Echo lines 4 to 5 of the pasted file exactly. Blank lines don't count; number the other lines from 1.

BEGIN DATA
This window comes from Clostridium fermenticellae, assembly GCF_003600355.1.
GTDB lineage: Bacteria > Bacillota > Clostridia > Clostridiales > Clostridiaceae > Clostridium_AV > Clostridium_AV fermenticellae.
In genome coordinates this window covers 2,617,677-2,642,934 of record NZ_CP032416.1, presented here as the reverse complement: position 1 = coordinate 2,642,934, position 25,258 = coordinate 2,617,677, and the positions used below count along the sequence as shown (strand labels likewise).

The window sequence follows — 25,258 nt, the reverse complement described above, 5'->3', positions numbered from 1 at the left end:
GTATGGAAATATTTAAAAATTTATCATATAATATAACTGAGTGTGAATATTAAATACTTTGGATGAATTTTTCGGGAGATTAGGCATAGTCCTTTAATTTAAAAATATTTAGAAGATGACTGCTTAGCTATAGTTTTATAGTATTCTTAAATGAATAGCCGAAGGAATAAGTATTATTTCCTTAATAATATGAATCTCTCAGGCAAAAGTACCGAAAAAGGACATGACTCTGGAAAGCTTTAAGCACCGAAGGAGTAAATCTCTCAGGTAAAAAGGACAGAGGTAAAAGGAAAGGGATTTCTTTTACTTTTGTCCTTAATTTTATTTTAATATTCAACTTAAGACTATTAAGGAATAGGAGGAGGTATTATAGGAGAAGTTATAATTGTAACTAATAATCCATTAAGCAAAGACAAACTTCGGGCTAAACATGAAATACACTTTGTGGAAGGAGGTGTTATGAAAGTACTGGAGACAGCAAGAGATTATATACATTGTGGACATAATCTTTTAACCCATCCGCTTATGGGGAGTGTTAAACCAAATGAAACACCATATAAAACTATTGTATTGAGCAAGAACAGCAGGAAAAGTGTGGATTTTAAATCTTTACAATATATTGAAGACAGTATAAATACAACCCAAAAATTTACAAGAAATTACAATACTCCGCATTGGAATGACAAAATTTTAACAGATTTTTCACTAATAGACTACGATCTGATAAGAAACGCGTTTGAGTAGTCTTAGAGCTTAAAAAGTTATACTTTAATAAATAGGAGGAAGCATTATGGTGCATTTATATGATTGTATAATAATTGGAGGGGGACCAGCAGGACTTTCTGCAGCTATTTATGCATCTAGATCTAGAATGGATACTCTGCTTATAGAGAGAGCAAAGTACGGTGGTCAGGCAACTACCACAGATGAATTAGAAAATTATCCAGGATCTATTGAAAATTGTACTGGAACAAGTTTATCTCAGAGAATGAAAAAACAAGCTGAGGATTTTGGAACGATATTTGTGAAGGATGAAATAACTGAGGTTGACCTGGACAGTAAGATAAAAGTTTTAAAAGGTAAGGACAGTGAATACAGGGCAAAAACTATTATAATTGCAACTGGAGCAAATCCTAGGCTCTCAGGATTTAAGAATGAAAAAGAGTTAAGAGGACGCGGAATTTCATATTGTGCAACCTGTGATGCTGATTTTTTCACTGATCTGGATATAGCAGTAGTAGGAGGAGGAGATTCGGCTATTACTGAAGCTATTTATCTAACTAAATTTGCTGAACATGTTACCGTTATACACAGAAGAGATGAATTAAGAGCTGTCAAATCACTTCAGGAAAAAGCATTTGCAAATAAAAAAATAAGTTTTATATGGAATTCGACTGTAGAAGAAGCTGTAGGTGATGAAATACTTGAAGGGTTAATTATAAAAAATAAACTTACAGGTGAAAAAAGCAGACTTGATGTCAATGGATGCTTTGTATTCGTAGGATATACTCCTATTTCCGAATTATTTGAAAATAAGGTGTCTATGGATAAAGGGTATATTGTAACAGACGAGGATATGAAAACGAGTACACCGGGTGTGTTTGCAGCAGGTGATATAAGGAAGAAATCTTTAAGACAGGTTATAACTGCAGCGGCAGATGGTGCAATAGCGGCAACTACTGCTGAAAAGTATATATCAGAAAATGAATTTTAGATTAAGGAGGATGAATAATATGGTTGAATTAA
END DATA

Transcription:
The window sequence follows — 25,258 nt, the reverse complement described above, 5'->3', positions numbered from 1 at the left end:
GTATGGAAATATTTAAAAATTTATCATATAATATAACTGAGTGTGAATATTAAATACTTTGGATGAATTTTTCGGGAGATTAGGCATAGTCCTTTAATTTAAAAATATTTAGAAGATGACTGCTTAGCTATAGTTTTATAGTATTCTTAAATGAATAGCCGAAGGAATAAGTATTATTTCCTTAATAATATGAATCTCTCAGGCAAAAGTACCGAAAAAGGACATGACTCTGGAAAGCTTTAAGCACCGAAGGAGTAAATCTCTCAGGTAAAAAGGACAGAGGTAAAAGGAAAGGGATTTCTTTTACTTTTGTCCTTAATTTTATTTTAATATTCAACTTAAGACTATTAAGGAATAGGAGGAGGTATTATAGGAGAAGTTATAATTGTAACTAATAATCCATTAAGCAAAGACAAACTTCGGGCTAAACATGAAATACACTTTGTGGAAGGAGGTGTTATGAAAGTACTGGAGACAGCAAGAGATTATATACATTGTGGACATAATCTTTTAACCCATCCGCTTATGGGGAGTGTTAAACCAAATGAAACACCATATAAAACTATTGTATTGAGCAAGAACAGCAGGAAAAGTGTGGATTTTAAATCTTTACAATATATTGAAGACAGTATAAATACAACCCAAAAATTTACAAGAAATTACAATACTCCGCATTGGAATGACAAAATTTTAACAGATTTTTCACTAATAGACTACGATCTGATAAGAAACGCGTTTGAGTAGTCTTAGAGCTTAAAAAGTTATACTTTAATAAATAGGAGGAAGCATTATGGTGCATTTATATGATTGTATAATAATTGGAGGGGGACCAGCAGGACTTTCTGCAGCTATTTATGCATCTAGATCTAGAATGGATACTCTGCTTATAGAGAGAGCAAAGTACGGTGGTCAGGCAACTACCACAGATGAATTAGAAAATTATCCAGGATCTATTGAAAATTGTACTGGAACAAGTTTATCTCAGAGAATGAAAAAACAAGCTGAGGATTTTGGAACGATATTTGTGAAGGATGAAATAACTGAGGTTGACCTGGACAGTAAGATAAAAGTTTTAAAAGGTAAGGACAGTGAATACAGGGCAAAAACTATTATAATTGCAACTGGAGCAAATCCTAGGCTCTCAGGATTTAAGAATGAAAAAGAGTTAAGAGGACGCGGAATTTCATATTGTGCAACCTGTGATGCTGATTTTTTCACTGATCTGGATATAGCAGTAGTAGGAGGAGGAGATTCGGCTATTACTGAAGCTATTTATCTAACTAAATTTGCTGAACATGTTACCGTTATACACAGAAGAGATGAATTAAGAGCTGTCAAATCACTTCAGGAAAAAGCATTTGCAAATAAAAAAATAAGTTTTATATGGAATTCGACTGTAGAAGAAGCTGTAGGTGATGAAATACTTGAAGGGTTAATTATAAAAAATAAACTTACAGGTGAAAAAAGCAGACTTGATGTCAATGGATGCTTTGTATTCGTAGGATATACTCCTATTTCCGAATTATTTGAAAATAAGGTGTCTATGGATAAAGGGTATATTGTAACAGACGAGGATATGAAAACGAGTACACCGGGTGTGTTTGCAGCAGGTGATATAAGGAAGAAATCTTTAAGACAGGTTATAACTGCAGCGGCAGATGGTGCAATAGCGGCAACTACTGCTGAAAAGTATATATCAGAAAATGAATTTTAGATTAAGGAGGATGAATAATATGGTTGAATTAA